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NRC panel: Nuke chief damages agency
Question of the Day
WASHINGTON (AP) — Four Nuclear Regulatory commissioners from both parties say they have “grave concerns” about the panel’s chairman, charging that the actions of Gregory Jaczko are “causing serious damage” to the commission and creating a “chilled work environment at the NRC.”
The two-page letter, signed by four of Jaczko’s colleagues on the five-member panel, stops short of calling for the chairman to resign. But it says he “intimidated and bullied” senior career staff, ordered staff to withhold information and ignored the will of the panel’s majority. The letter was signed by Democrats William Magwood and George Apostolakis, as well as Republicans Kristine Svinicki and William Ostendorff.
Copies of the letters were obtained by the Associated Press.
Commission members and staffers have long complained about Jaczko’s brusque style, particularly when it comes to a decision he made last year to shut down the technical review of a proposed nuclear waste dump at Yucca Mountain in Nevada. GOP lawmakers also complained that Jaczko may have acted illegally when he declared in March that Japan’s nuclear crisis constituted an emergency in the United States.
Rep. Darrell Issa, R-Calif., chairman of the House Oversight and Government Reform Committee, said the letter from the four NRC commissioners shows a serious breach in trust among the five-member commission. Issa's committee is scheduled to hold a hearing on the NRC on Wednesday.
President Barack Obama “has the authority to take action to address these concerns,” Issa wrote in a letter Friday to White House Chief of Staff William Daley. “The public deserves to understand what actions have been taken, and whether the president still believes that Chairman Jaczko is capable of leading the NRC.”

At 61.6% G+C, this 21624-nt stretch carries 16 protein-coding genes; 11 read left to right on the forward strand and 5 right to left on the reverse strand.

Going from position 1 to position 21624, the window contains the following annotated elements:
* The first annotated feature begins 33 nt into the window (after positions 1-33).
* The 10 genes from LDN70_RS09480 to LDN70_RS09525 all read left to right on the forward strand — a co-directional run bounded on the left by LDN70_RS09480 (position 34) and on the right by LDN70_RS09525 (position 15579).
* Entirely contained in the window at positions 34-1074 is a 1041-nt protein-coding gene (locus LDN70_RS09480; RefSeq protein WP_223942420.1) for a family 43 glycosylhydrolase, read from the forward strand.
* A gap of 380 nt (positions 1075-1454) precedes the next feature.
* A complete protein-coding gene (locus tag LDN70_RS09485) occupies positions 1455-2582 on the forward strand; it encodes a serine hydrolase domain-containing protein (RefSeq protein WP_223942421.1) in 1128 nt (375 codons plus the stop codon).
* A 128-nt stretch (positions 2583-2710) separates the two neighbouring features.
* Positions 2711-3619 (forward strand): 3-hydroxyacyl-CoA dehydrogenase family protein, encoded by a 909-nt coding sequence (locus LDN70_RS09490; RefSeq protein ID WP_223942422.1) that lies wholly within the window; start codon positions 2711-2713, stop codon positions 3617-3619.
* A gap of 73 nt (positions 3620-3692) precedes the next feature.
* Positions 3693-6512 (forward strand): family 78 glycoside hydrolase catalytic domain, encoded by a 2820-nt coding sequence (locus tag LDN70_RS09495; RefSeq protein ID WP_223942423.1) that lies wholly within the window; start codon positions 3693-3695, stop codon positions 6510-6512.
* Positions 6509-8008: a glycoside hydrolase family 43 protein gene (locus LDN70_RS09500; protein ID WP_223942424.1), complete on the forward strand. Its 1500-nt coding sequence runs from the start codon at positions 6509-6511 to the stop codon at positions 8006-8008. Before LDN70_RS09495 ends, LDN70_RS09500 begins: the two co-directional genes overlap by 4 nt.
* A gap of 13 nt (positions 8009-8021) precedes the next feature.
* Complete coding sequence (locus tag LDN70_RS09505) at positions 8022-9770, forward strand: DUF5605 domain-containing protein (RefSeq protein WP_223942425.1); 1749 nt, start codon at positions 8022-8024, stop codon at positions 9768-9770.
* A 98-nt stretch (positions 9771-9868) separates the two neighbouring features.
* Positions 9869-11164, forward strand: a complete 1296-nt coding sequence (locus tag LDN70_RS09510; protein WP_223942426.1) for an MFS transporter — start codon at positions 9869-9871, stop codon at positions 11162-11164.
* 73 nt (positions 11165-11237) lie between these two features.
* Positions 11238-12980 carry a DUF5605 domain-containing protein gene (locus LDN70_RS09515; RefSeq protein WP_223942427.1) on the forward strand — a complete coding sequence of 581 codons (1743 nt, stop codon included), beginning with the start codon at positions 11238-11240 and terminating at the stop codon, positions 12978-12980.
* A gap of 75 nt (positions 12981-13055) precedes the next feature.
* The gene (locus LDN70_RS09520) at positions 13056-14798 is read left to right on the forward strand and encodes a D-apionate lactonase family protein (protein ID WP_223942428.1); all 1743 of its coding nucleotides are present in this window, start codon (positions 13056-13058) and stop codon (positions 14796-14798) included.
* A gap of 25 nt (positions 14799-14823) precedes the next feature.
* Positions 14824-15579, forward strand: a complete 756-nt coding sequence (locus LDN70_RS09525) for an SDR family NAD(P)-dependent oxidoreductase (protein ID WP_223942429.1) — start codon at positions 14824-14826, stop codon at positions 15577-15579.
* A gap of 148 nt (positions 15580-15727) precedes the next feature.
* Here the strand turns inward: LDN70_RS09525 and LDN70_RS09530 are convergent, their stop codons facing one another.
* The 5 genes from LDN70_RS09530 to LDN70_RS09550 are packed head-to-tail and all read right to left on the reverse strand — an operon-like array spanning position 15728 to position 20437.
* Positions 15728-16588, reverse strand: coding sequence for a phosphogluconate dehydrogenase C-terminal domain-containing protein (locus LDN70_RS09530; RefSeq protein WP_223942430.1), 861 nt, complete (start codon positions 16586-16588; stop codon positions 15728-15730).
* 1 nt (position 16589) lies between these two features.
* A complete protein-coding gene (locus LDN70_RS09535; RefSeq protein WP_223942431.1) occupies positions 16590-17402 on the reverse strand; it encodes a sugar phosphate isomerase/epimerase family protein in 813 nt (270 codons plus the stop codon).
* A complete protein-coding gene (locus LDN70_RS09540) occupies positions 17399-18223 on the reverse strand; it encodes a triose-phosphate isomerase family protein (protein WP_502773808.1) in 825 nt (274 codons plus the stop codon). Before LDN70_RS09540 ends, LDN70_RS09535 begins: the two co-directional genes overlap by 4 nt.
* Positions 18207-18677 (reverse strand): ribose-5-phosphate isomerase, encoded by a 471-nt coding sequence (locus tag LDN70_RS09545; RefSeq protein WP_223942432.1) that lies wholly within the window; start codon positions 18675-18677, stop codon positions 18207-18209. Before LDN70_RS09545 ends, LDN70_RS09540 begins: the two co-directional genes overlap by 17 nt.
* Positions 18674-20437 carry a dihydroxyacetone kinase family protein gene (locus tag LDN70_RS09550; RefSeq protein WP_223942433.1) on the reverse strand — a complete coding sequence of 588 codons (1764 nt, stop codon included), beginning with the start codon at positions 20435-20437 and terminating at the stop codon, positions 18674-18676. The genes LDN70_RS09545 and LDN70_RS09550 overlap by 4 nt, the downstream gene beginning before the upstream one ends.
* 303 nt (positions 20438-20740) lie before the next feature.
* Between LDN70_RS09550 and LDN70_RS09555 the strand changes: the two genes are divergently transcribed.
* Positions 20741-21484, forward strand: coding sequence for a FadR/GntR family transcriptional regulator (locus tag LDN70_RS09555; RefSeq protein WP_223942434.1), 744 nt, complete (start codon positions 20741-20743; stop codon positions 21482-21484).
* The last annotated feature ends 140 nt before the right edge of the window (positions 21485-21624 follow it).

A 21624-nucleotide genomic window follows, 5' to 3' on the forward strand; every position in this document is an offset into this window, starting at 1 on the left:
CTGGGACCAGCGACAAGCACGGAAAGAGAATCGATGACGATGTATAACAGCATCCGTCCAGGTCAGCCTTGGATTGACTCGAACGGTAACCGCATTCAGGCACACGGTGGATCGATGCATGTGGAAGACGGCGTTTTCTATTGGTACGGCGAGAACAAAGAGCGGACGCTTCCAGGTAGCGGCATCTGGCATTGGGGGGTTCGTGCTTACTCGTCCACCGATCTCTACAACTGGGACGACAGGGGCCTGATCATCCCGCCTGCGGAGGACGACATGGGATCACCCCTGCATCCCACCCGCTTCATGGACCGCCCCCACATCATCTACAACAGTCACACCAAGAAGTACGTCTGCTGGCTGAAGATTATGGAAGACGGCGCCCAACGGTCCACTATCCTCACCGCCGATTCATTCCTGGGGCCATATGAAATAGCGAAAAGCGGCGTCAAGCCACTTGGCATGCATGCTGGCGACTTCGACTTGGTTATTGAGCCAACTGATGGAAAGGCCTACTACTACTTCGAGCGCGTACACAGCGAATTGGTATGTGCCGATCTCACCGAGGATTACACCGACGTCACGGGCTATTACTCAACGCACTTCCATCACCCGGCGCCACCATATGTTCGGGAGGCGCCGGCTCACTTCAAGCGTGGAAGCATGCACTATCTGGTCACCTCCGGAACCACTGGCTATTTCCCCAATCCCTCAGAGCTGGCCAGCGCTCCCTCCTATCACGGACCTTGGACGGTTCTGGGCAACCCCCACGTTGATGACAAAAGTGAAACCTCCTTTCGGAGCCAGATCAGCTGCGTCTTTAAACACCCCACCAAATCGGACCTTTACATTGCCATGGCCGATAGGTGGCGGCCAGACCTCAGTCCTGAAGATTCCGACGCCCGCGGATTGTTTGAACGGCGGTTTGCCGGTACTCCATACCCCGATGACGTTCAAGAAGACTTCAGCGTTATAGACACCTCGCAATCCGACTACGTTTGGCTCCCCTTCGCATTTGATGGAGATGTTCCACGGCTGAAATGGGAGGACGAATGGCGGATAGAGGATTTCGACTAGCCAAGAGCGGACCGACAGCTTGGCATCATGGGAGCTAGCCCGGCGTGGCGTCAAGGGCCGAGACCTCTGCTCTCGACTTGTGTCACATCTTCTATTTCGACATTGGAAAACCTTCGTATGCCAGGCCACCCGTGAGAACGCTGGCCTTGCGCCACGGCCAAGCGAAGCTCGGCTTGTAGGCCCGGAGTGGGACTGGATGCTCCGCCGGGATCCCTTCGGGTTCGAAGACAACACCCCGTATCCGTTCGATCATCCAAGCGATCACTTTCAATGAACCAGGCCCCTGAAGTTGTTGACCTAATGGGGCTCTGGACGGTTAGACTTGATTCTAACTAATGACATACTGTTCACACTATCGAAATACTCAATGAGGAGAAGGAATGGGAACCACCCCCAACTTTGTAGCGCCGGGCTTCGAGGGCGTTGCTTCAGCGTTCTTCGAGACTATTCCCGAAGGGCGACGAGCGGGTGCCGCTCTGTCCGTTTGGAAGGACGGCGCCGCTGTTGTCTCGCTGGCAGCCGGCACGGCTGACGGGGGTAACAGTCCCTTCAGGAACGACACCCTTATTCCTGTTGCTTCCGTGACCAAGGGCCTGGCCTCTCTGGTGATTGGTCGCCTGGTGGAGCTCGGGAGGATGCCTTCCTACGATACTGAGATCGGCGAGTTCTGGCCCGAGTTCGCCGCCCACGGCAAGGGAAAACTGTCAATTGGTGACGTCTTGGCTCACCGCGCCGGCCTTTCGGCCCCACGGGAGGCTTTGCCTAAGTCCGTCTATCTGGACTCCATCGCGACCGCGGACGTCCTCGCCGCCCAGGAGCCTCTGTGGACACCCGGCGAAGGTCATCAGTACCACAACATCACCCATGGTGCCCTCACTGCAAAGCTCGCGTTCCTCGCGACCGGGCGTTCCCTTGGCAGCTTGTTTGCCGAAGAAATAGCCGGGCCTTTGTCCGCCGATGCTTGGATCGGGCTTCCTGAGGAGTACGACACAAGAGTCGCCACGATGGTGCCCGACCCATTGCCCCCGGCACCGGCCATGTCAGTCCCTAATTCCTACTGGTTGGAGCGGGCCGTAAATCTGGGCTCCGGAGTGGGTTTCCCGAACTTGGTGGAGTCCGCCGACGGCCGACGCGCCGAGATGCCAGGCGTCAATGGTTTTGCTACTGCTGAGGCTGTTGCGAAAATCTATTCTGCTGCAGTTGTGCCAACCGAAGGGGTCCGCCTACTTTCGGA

The dispute comes after an inspector general’s report released in June exposed long-simmering internal strife under Jaczko. The agency watchdog said Jaczko intimidated staff members who disagreed with him and withheld information from members of the commission to gain their support.
In August, Republican senators asked the inspector general to investigate whether Jaczko had authority to declare the Japan nuclear crisis an emergency — which grants him additional powers — since the crisis occurred on foreign soil. A Japanese nuclear plant was crippled by a tsunami last March. The senators also said they were not certain that Jaczko has rescinded the order, despite his public claims to the contrary.
In addition to the Oct. 13 letter to Daley, the four NRC commissioners also wrote a letter to Jaczko, saying his “intemperate and disrespectful behavior towards your fellow commission members is completely unacceptable.”
They cited an Oct. 5 meeting with senior staff in which he reportedly expressed “disdain” for commission procedures and “contempt for the commission” itself. The letter called the conduct “absolutely unacceptable.”
Jaczko said in his letter that his “sole and passionate focus” since joining the agency in 2005 has been on nuclear safety and security.
“Unfortunately, all too often, when faced with tough policy calls, a majority of this current commission has taken an approach that is not as protective of public health and safety as I believe is necessary,” Jaczko wrote.
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